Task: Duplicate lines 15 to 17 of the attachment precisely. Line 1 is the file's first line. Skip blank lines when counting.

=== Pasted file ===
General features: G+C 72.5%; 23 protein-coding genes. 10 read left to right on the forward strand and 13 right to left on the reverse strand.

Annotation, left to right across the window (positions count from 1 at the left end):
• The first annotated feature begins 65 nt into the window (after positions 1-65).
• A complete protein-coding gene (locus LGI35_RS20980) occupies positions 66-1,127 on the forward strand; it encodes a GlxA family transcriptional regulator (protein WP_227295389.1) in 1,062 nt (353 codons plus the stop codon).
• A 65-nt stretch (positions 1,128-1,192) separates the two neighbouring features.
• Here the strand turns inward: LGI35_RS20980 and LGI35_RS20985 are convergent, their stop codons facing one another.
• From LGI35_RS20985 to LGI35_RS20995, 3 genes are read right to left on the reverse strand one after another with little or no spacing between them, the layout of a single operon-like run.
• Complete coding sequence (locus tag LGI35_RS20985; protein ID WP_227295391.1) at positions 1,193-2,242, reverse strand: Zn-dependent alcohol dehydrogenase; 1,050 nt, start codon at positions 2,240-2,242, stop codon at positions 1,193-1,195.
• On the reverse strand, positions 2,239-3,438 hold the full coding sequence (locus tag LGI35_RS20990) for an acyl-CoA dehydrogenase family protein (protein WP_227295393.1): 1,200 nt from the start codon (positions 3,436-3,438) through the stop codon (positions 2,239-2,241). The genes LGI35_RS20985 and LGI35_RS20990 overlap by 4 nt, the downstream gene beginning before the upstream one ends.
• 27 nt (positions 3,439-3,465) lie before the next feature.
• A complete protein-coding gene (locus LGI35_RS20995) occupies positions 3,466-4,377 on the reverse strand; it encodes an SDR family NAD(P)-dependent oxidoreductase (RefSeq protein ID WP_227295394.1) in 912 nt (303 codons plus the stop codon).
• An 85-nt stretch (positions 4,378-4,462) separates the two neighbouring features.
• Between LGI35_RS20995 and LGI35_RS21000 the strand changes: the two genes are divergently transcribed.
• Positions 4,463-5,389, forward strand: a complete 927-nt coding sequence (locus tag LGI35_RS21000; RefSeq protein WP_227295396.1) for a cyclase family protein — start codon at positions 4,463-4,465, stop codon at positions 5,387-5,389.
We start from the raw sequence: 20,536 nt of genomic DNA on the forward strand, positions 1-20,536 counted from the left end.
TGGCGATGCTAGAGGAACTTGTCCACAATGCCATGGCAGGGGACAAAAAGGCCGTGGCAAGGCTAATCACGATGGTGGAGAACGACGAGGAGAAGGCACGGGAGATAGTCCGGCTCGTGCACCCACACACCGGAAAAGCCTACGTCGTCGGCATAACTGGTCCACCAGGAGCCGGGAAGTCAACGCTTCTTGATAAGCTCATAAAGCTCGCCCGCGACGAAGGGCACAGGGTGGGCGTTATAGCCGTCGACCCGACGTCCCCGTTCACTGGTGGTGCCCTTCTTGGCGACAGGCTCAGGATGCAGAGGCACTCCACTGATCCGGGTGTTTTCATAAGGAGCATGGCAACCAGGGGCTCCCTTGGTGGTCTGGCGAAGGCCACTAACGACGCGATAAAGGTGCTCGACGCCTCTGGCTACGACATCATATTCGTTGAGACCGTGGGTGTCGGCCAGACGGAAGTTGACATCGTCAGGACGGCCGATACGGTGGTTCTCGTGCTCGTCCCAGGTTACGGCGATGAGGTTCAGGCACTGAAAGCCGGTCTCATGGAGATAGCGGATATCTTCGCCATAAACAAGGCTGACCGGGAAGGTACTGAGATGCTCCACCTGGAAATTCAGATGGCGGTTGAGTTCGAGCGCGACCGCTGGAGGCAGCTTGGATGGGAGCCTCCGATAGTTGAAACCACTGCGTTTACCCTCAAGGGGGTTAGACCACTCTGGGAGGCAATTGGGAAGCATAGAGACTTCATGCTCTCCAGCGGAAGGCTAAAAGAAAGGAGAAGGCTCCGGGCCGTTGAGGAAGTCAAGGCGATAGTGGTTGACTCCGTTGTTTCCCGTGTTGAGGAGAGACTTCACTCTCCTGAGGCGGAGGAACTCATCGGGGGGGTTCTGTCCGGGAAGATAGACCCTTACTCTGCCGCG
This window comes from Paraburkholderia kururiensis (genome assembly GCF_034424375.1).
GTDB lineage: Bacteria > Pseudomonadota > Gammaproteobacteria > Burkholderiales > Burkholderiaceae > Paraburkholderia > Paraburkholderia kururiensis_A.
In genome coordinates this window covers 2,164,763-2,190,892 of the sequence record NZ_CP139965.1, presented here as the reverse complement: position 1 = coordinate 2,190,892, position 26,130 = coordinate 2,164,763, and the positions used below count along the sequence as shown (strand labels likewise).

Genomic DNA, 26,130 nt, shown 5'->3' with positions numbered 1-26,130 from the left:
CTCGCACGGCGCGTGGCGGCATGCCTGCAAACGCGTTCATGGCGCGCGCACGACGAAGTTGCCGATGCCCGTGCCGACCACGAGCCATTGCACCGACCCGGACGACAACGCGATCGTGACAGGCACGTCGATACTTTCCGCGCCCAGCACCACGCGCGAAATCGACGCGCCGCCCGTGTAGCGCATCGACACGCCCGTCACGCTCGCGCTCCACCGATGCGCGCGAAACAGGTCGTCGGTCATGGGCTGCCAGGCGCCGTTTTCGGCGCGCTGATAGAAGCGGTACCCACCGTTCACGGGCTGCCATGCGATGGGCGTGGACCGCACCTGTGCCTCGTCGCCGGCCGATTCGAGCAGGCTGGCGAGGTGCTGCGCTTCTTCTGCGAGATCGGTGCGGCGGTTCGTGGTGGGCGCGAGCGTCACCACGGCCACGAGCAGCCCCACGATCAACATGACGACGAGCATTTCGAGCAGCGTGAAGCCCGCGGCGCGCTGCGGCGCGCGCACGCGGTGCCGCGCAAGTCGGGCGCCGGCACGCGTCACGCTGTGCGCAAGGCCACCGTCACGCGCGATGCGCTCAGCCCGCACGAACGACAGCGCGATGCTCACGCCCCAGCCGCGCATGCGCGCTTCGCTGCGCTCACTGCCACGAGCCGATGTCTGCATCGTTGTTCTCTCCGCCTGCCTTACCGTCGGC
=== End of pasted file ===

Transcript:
We start from the raw sequence: 20,536 nt of genomic DNA on the forward strand, positions 1-20,536 counted from the left end.
TGGCGATGCTAGAGGAACTTGTCCACAATGCCATGGCAGGGGACAAAAAGGCCGTGGCAAGGCTAATCACGATGGTGGAGAACGACGAGGAGAAGGCACGGGAGATAGTCCGGCTCGTGCACCCACACACCGGAAAAGCCTACGTCGTCGGCATAACTGGTCCACCAGGAGCCGGGAAGTCAACGCTTCTTGATAAGCTCATAAAGCTCGCCCGCGACGAAGGGCACAGGGTGGGCGTTATAGCCGTCGACCCGACGTCCCCGTTCACTGGTGGTGCCCTTCTTGGCGACAGGCTCAGGATGCAGAGGCACTCCACTGATCCGGGTGTTTTCATAAGGAGCATGGCAACCAGGGGCTCCCTTGGTGGTCTGGCGAAGGCCACTAACGACGCGATAAAGGTGCTCGACGCCTCTGGCTACGACATCATATTCGTTGAGACCGTGGGTGTCGGCCAGACGGAAGTTGACATCGTCAGGACGGCCGATACGGTGGTTCTCGTGCTCGTCCCAGGTTACGGCGATGAGGTTCAGGCACTGAAAGCCGGTCTCATGGAGATAGCGGATATCTTCGCCATAAACAAGGCTGACCGGGAAGGTACTGAGATGCTCCACCTGGAAATTCAGATGGCGGTTGAGTTCGAGCGCGACCGCTGGAGGCAGCTTGGATGGGAGCCTCCGATAGTTGAAACCACTGCGTTTACCCTCAAGGGGGTTAGACCACTCTGGGAGGCAATTGGGAAGCATAGAGACTTCATGCTCTCCAGCGGAAGGCTAAAAGAAAGGAGAAGGCTCCGGGCCGTTGAGGAAGTCAAGGCGATAGTGGTTGACTCCGTTGTTTCCCGTGTTGAGGAGAGACTTCACTCTCCTGAGGCGGAGGAACTCATCGGGGGGGTTCTGTCCGGGAAGATAGACCCTTACTCTGCCGCG
This window comes from Paraburkholderia kururiensis (genome assembly GCF_034424375.1).